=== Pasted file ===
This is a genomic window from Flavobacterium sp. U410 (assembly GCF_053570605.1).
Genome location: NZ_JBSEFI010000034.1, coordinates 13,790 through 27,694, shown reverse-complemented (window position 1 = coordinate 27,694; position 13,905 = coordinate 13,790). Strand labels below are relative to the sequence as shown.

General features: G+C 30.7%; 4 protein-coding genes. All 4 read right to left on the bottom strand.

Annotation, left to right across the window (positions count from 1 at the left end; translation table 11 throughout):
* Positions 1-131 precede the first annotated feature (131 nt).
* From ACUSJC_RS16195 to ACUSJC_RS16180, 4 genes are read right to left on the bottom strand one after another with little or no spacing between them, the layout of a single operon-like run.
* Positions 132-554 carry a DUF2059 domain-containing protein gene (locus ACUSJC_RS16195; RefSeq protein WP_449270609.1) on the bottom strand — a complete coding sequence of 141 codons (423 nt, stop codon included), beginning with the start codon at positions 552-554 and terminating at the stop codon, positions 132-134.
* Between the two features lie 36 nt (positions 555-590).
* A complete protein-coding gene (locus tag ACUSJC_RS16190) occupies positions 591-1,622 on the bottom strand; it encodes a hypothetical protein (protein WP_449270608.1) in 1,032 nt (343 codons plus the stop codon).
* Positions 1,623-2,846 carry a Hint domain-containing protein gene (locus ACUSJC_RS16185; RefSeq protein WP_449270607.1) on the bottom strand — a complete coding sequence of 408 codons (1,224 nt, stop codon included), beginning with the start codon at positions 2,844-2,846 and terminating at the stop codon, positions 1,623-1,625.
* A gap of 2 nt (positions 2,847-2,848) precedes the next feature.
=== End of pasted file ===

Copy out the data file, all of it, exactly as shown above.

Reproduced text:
This is a genomic window from Flavobacterium sp. U410 (assembly GCF_053570605.1).
Genome location: NZ_JBSEFI010000034.1, coordinates 13,790 through 27,694, shown reverse-complemented (window position 1 = coordinate 27,694; position 13,905 = coordinate 13,790). Strand labels below are relative to the sequence as shown.

General features: G+C 30.7%; 4 protein-coding genes. All 4 read right to left on the bottom strand.

Annotation, left to right across the window (positions count from 1 at the left end; translation table 11 throughout):
* Positions 1-131 precede the first annotated feature (131 nt).
* From ACUSJC_RS16195 to ACUSJC_RS16180, 4 genes are read right to left on the bottom strand one after another with little or no spacing between them, the layout of a single operon-like run.
* Positions 132-554 carry a DUF2059 domain-containing protein gene (locus ACUSJC_RS16195; RefSeq protein WP_449270609.1) on the bottom strand — a complete coding sequence of 141 codons (423 nt, stop codon included), beginning with the start codon at positions 552-554 and terminating at the stop codon, positions 132-134.
* Between the two features lie 36 nt (positions 555-590).
* A complete protein-coding gene (locus tag ACUSJC_RS16190) occupies positions 591-1,622 on the bottom strand; it encodes a hypothetical protein (protein WP_449270608.1) in 1,032 nt (343 codons plus the stop codon).
* Positions 1,623-2,846 carry a Hint domain-containing protein gene (locus ACUSJC_RS16185; RefSeq protein WP_449270607.1) on the bottom strand — a complete coding sequence of 408 codons (1,224 nt, stop codon included), beginning with the start codon at positions 2,844-2,846 and terminating at the stop codon, positions 1,623-1,625.
* A gap of 2 nt (positions 2,847-2,848) precedes the next feature.